Reinforcement Learning in Python

Reinforcement Learning in Python

Labelling large amounts of data is the main problem of traditional supervised machine learning. At the same time, even if there is a sufficient volume of information available, direct human control for the supervised ML model is necessary. And what could happen if artificial intelligence could be trained without these requirements?

The best example is Alpha Go (created by Google DeepMind). The program studied optimal game strategies using a combination of deep learning and reinforcement learning. As a result of this training, Alpha Go won a game of Go (one of the most challenging games that require deep logical thinking) from the strongest player in the world, Lee Sedol. At the same time, Lee Sedol was quite surprised by the moves that the program made. He thought that the moves would be made considering the calculation of various probabilities, but during the game, the program used a creative approach, which he could not cope with. Each subsequent game was given to him more and more complex, which shows the level with which the program is being improved.

Thanks to reinforcement learning, the need for labelling a large volume of data is eliminated. At the same time, various data are optimised, resulting in learning that repeats the human. In simple terms, this learning process is based on 2 essences, namely the agent and the environment.

The cycle looks like this: the agent receives a particular state, after which it sends an action to the environment. It, in turn, sends a reward in case of the correct answer. By maximizing the reward, model is learning how to improve the algorithm.

Environment and Agents

The agent must make decisions based on previous experience. The environment is something that the agent cannot control, while the agent can interact with it. The environment changes when the agent makes its choice. It is also worth noting that the algorithms used to calculate the rewards are integrated into the environment.

Rewards

The key task of the agent is to gain the maximum reward. The prize takes the form of a score that varies depending on the algorithm’s success. The agent evaluates the losses from the applied actions and then chooses the action that should bring the maximum reward. In the future, he will choose the action that will bring the maximum reward. The simpler the reward system, the less control over the agent. However, one question arises, namely: how can an agent predict the reward received for the actions performed?

Episodic Play

Creating a specific function that will simulate the expected future rewards in a single episode is necessary. These rewards are configured as the agent performs specific actions until it converges on the “true” rewards for each state that were set by the environment.

There are many different ways to gain the reward for the algorithms, which mainly depend on the environment and its complexity. So Alpha Go uses deep q-learning, which implements neural networks that help to predict the expected reward. This forecast is based on a random sample of previous profitable actions.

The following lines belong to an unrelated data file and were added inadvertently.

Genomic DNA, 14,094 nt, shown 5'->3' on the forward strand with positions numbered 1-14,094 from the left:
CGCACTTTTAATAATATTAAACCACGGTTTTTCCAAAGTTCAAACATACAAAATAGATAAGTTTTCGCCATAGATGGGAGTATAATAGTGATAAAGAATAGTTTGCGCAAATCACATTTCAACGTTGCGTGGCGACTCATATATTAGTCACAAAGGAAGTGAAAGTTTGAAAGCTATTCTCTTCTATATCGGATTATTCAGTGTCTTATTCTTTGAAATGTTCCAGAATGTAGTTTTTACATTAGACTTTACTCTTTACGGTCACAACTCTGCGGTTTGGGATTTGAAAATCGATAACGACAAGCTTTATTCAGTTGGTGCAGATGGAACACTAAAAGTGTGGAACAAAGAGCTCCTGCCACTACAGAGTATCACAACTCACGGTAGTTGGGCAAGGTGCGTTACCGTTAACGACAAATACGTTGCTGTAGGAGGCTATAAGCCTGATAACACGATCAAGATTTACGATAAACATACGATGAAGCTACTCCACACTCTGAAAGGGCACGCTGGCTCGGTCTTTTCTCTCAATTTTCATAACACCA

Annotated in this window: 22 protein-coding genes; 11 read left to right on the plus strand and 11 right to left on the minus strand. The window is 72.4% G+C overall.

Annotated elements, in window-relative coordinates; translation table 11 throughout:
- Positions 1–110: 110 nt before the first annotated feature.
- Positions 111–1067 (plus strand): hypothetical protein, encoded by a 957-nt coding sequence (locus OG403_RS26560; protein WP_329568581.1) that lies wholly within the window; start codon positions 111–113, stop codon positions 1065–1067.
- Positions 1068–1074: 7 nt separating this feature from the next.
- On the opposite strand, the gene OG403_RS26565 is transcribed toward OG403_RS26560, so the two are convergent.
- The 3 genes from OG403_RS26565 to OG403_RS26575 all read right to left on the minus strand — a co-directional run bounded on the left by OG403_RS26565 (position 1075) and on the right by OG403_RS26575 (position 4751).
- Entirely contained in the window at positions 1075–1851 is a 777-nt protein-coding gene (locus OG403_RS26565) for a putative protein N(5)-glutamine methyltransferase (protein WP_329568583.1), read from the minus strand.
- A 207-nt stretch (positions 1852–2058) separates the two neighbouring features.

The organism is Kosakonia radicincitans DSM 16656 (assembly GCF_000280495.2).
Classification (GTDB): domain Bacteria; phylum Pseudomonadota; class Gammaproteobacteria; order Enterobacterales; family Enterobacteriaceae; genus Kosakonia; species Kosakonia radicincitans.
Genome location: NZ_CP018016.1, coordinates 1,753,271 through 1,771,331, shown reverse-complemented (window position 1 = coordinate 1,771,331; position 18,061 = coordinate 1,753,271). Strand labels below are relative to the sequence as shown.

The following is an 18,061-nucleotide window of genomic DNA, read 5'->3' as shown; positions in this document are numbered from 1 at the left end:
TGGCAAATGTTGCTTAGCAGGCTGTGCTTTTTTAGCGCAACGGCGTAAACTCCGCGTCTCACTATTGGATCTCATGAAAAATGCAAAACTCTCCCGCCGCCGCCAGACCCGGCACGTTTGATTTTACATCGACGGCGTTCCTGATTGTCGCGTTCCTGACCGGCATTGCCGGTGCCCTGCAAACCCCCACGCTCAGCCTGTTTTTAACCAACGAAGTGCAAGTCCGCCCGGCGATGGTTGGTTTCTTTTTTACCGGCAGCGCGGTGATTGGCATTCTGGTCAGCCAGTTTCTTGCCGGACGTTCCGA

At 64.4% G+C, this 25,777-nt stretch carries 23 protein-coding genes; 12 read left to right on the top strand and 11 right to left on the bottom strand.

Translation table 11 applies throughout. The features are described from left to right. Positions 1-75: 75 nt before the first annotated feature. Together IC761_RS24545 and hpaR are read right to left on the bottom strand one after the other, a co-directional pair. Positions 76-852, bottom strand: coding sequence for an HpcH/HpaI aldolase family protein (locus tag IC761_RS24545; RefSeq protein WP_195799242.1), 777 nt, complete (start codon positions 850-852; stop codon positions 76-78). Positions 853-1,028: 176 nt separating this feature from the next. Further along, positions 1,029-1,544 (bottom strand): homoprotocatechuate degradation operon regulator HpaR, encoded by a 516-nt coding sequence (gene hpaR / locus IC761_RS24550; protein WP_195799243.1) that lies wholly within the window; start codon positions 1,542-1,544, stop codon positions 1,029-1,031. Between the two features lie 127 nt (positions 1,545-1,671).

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In fact, a certain percentage of the difference between the target (actual) awards and the initial (expected) ones for a specific condition is added. Those who are familiar with classical machine learning models recognise these losses as the learning rate. The higher the percentage, the more likely it is that the true goal will be overestimated, but the model will approach the target reward much faster.

It is also worth noting that the status bar should not be equal to 0, since the agent will not learn lessons from this state in this case.

Explore vs. Exploit

The agent always takes actions that should lead to the greatest reward. However, what if a smaller reward later brings more reward? In the understanding of a person, these are “long-term benefits” (buying shares, not a car, which will bring much more benefits in the future). This dilemma is called “explore or use”.

So an agent who regularly performs actions that will bring the maximum reward will most likely never find another solution that will be much better suited for specific tasks. At the same time, an agent who regularly uses various methods of solving problems will spend a lot of time searching for the most effective solution. That is why most learning algorithms will try a combination of use and study. Over time, when the agent has found the best options, you can reduce the time to research the best options, as the agent learns and is better optimized for use, which allows you to find optimal solutions much faster, while much depends on the complexity of the environment.

Putting it all Together

For each task that needs to be solved, the agent needs to create a state-reward pair, as well as specify the environment. After the agent receives this pair, he will have to remember the updated status and reward before solving the necessary tasks.

After completing the task, the agent needs to view the status history, as well as update the table using the training algorithm used. It is necessary to run the code several times while changing the learning rate and other factors to further analyze it and improve its performance. If you wish to learn more about AI best practices, check this ML blog.